Since I joined the aQa group at Leiden University in November 2020 this has been my main focus. We explore algorithms based on quantum mechanics and how they can be applied to challenges in the natural sciences like physics and chemistry, as well as in practical computing areas such as machine learning, AI, and optimization. We also focus on adapting these algorithms to work with the quantum computing devices that are currently available. Our ultimate goal is to make quantum computing applicable in real-world scenarios by bridging the gap between theoretical research, experimental work, and practical applications.

Companies like Google, IBM, and Microsoft are in a race to develop scalable quantum computers. While current quantum computers have limitations, such as noise and qubit count, they're at the edge of outperforming classical supercomputers in certain tasks.

During my time at the Theory Division in the Max Planck Institute of Quantum Optics, we made strides in quantum algorithm development. We focused on **ground-state preparation** and precise energy estimation, optimizing qubit usage.^{1 }

One challenge with noisy, intermediate-scale quantum devices is the high number of repetitions needed for practical applications. We tackled this by merging **adiabatic spectroscopy** and **variational quantum algorithms**.^{2 } Currently, we're exploring these principles in Rydberg atom **quantum simulators** for classical optimization and **algorithmic cooling** for ground-state approximation.^{3 }

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I started working on this project when I joined the Theory Division of the Max Planck Institute of Quantum Optics. There is a major worldwide effort and a fierce competition among companies such as IBM, Google, Microsoft or Nokia Bell Labs to build a scalable quantum computer: Larger and larger computers are even placed online. Although the **First Generation** of **Quantum Computers** may look like stone-age quantum computers compared to universal, fault-tolerant ones (i.e., they will not be able to implement quantum error correction just yet), it is still open whether they can already outperform classical computers for specific problems.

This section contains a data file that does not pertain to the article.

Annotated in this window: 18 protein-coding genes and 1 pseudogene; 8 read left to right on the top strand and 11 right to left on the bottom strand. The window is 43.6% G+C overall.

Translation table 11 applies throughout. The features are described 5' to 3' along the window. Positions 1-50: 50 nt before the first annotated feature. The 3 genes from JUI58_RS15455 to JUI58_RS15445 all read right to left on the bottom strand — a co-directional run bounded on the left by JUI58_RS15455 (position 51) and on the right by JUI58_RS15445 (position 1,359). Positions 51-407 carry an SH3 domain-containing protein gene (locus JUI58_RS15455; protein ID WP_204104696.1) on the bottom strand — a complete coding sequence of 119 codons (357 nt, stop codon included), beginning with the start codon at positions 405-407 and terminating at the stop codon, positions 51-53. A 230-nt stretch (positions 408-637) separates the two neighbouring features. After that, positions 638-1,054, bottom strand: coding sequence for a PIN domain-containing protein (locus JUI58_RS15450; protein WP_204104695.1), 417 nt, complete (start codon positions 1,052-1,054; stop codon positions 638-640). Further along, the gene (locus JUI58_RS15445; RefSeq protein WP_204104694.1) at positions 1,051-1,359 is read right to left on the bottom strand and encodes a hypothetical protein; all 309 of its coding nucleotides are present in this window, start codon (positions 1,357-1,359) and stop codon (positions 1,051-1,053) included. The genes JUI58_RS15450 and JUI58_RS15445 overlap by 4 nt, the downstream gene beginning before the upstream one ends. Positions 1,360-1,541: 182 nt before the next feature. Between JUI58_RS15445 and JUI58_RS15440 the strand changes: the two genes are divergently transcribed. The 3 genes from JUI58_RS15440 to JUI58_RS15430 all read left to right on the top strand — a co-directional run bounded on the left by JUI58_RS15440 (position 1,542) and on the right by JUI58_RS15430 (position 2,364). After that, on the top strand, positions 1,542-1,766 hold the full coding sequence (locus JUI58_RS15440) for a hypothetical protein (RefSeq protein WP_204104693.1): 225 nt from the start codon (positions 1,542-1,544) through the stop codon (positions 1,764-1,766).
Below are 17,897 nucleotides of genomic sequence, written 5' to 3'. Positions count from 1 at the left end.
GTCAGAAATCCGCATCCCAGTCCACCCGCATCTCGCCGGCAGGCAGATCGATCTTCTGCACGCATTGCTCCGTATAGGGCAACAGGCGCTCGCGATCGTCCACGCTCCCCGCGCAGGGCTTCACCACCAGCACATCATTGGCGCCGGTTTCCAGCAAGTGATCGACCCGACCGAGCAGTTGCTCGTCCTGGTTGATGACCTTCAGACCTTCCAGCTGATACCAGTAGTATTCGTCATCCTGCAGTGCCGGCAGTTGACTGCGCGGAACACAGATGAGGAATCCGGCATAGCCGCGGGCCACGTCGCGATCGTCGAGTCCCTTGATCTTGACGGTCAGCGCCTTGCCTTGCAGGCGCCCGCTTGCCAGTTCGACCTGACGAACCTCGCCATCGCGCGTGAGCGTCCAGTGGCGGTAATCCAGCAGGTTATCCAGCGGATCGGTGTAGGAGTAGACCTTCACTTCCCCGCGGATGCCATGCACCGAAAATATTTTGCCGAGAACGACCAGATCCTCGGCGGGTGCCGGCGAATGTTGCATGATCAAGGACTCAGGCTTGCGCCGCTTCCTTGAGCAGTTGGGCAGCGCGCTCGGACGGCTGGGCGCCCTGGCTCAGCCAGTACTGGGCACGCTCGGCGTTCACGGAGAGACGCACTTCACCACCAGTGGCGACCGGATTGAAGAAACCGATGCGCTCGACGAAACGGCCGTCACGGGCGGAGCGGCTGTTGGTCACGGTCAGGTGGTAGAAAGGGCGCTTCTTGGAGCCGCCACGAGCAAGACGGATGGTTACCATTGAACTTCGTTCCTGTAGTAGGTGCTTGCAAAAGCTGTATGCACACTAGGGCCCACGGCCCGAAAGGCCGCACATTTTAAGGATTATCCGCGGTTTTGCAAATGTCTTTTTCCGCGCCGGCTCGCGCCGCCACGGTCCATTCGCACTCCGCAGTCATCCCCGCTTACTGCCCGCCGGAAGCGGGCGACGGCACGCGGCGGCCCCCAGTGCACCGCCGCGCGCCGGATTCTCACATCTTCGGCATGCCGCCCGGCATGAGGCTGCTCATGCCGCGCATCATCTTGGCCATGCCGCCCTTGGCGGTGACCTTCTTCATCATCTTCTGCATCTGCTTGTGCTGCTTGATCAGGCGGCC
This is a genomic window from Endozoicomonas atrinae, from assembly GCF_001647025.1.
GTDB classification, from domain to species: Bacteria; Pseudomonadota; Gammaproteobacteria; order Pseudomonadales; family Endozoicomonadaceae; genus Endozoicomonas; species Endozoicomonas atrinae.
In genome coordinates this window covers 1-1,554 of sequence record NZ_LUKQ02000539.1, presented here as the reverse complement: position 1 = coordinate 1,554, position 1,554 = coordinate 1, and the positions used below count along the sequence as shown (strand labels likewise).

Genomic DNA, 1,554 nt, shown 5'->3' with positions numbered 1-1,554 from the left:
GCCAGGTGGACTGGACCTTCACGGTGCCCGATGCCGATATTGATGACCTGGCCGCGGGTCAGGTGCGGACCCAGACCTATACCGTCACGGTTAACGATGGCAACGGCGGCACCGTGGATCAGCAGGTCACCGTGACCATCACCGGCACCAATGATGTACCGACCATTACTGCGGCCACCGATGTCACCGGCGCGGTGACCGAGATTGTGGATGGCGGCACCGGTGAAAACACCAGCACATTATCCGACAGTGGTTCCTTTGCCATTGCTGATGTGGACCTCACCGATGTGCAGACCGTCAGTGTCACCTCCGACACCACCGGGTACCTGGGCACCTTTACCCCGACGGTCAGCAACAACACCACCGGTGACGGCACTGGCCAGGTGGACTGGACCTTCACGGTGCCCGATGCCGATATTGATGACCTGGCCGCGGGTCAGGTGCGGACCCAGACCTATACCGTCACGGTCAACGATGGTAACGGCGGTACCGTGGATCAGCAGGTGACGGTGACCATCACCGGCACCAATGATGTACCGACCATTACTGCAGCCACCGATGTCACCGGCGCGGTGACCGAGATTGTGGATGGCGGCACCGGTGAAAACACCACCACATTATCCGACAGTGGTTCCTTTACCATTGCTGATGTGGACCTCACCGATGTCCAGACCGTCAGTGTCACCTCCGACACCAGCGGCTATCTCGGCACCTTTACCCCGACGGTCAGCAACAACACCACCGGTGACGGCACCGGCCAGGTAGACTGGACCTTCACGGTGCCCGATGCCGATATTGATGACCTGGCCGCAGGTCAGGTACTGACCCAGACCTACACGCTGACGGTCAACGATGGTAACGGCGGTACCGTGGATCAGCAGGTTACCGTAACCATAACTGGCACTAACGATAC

I started to work in this field in 2013 during my Ph.D. studies at ICFO - The Institute of Photonic Sciences. This was the central topic of my Ph.D. thesis. Bell correlations are those that do not admit a **local hidden variable model** (LHVM) and constitute a resource for device-independent quantum information processing. Such correlations are strictly stronger than entanglement.

We started by developing **multipartite Bell inequalities** built from **few-body correlators**, typically one- and two-body. We focused on **Translationally Invariant**^{6 } (TI) and **Permutationally Invariant**^{7 } (PI) Bell inequalities. In 2014 we proposed an experimentally-friendly method to detect the existence of Bell correlations in many-body systems requiring onyl access to **total-spin components.**^{8 } This enabled the first experimental detection of Bell correlations in a **Bose-Einstein condensate** of 480 ^{87}Rb atoms in 2016^{9 } and in a **thermal ensemble** of 5·10^{5} atoms in 2017.^{10 }

In 2015, during my research stay at the Theory Division of the Max Planck Institute of Quantum Optics we showed that Bell correlations could be revealed in many-body systems simply by measuring their **energy**.^{11 } This method is specially tailored to spin systems in one spatial dimension, where the limit within LHVM theories can be efficiently computed via **dynamic programming**. In some special cases, the Hamiltonian can even be exactly diagonalized by mapping it to a **free fermion system** via the **Jordan-Wigner transformation**, thus even yielding analytically closed formulas.

In 2017, we proposed a way of efficiently approximating the set of correlations of a many-body system admitting an LHVM from the outside.^{12 } This consists on a hierarchy of **Semidefinite Programming** (SdP) tests that approximate **convex hulls of semialgebraic sets**,^{13 } based on **Lasserre's method of moments**.^{14 } This enables one to check e.g. experimental data against all PI few-body Bell inequalities with a simple test.